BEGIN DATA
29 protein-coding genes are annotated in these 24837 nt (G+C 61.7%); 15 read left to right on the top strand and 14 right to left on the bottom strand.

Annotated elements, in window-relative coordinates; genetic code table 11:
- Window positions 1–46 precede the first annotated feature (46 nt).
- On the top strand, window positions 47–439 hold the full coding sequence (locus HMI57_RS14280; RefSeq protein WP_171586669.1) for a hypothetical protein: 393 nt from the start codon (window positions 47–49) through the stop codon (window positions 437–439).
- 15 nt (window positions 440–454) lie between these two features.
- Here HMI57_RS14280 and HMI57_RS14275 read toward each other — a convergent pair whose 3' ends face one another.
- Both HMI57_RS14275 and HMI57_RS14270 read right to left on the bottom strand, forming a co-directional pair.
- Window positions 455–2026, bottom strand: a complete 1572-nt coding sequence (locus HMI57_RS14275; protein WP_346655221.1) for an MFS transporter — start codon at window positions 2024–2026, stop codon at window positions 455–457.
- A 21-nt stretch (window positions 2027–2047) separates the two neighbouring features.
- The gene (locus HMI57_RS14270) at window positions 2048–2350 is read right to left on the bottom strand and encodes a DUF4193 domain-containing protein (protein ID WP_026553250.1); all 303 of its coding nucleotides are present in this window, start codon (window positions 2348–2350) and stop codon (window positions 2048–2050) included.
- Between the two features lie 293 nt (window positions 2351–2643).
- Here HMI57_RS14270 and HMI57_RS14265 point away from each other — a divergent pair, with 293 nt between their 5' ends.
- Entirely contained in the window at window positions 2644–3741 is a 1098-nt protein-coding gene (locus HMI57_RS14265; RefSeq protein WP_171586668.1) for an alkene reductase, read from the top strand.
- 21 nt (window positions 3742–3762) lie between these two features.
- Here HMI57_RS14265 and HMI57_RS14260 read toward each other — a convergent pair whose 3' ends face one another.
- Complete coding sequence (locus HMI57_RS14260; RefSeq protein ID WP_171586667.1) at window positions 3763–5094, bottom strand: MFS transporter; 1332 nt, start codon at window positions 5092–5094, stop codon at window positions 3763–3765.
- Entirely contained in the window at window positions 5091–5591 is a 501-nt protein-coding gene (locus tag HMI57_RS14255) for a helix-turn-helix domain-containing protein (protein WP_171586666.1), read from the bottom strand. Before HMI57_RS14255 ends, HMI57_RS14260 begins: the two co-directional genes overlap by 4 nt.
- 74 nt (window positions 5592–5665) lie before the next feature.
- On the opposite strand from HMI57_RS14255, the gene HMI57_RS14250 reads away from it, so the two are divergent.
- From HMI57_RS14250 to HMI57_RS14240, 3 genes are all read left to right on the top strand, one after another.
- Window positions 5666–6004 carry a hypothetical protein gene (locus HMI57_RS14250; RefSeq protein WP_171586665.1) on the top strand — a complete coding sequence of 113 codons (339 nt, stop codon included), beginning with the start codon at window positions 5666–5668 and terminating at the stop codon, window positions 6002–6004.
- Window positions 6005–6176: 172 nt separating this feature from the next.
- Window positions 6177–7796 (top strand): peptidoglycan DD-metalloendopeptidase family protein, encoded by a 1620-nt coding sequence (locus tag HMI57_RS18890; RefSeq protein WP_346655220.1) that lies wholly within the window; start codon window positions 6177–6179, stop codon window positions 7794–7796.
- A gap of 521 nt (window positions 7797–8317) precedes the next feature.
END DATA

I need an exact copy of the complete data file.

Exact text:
29 protein-coding genes are annotated in these 24837 nt (G+C 61.7%); 15 read left to right on the top strand and 14 right to left on the bottom strand.

Annotated elements, in window-relative coordinates; genetic code table 11:
- Window positions 1–46 precede the first annotated feature (46 nt).
- On the top strand, window positions 47–439 hold the full coding sequence (locus HMI57_RS14280; RefSeq protein WP_171586669.1) for a hypothetical protein: 393 nt from the start codon (window positions 47–49) through the stop codon (window positions 437–439).
- 15 nt (window positions 440–454) lie between these two features.
- Here HMI57_RS14280 and HMI57_RS14275 read toward each other — a convergent pair whose 3' ends face one another.
- Both HMI57_RS14275 and HMI57_RS14270 read right to left on the bottom strand, forming a co-directional pair.
- Window positions 455–2026, bottom strand: a complete 1572-nt coding sequence (locus HMI57_RS14275; protein WP_346655221.1) for an MFS transporter — start codon at window positions 2024–2026, stop codon at window positions 455–457.
- A 21-nt stretch (window positions 2027–2047) separates the two neighbouring features.
- The gene (locus HMI57_RS14270) at window positions 2048–2350 is read right to left on the bottom strand and encodes a DUF4193 domain-containing protein (protein ID WP_026553250.1); all 303 of its coding nucleotides are present in this window, start codon (window positions 2348–2350) and stop codon (window positions 2048–2050) included.
- Between the two features lie 293 nt (window positions 2351–2643).
- Here HMI57_RS14270 and HMI57_RS14265 point away from each other — a divergent pair, with 293 nt between their 5' ends.
- Entirely contained in the window at window positions 2644–3741 is a 1098-nt protein-coding gene (locus HMI57_RS14265; RefSeq protein WP_171586668.1) for an alkene reductase, read from the top strand.
- 21 nt (window positions 3742–3762) lie between these two features.
- Here HMI57_RS14265 and HMI57_RS14260 read toward each other — a convergent pair whose 3' ends face one another.
- Complete coding sequence (locus HMI57_RS14260; RefSeq protein ID WP_171586667.1) at window positions 3763–5094, bottom strand: MFS transporter; 1332 nt, start codon at window positions 5092–5094, stop codon at window positions 3763–3765.
- Entirely contained in the window at window positions 5091–5591 is a 501-nt protein-coding gene (locus tag HMI57_RS14255) for a helix-turn-helix domain-containing protein (protein WP_171586666.1), read from the bottom strand. Before HMI57_RS14255 ends, HMI57_RS14260 begins: the two co-directional genes overlap by 4 nt.
- 74 nt (window positions 5592–5665) lie before the next feature.
- On the opposite strand from HMI57_RS14255, the gene HMI57_RS14250 reads away from it, so the two are divergent.
- From HMI57_RS14250 to HMI57_RS14240, 3 genes are all read left to right on the top strand, one after another.
- Window positions 5666–6004 carry a hypothetical protein gene (locus HMI57_RS14250; RefSeq protein WP_171586665.1) on the top strand — a complete coding sequence of 113 codons (339 nt, stop codon included), beginning with the start codon at window positions 5666–5668 and terminating at the stop codon, window positions 6002–6004.
- Window positions 6005–6176: 172 nt separating this feature from the next.
- Window positions 6177–7796 (top strand): peptidoglycan DD-metalloendopeptidase family protein, encoded by a 1620-nt coding sequence (locus tag HMI57_RS18890; RefSeq protein WP_346655220.1) that lies wholly within the window; start codon window positions 6177–6179, stop codon window positions 7794–7796.
- A gap of 521 nt (window positions 7797–8317) precedes the next feature.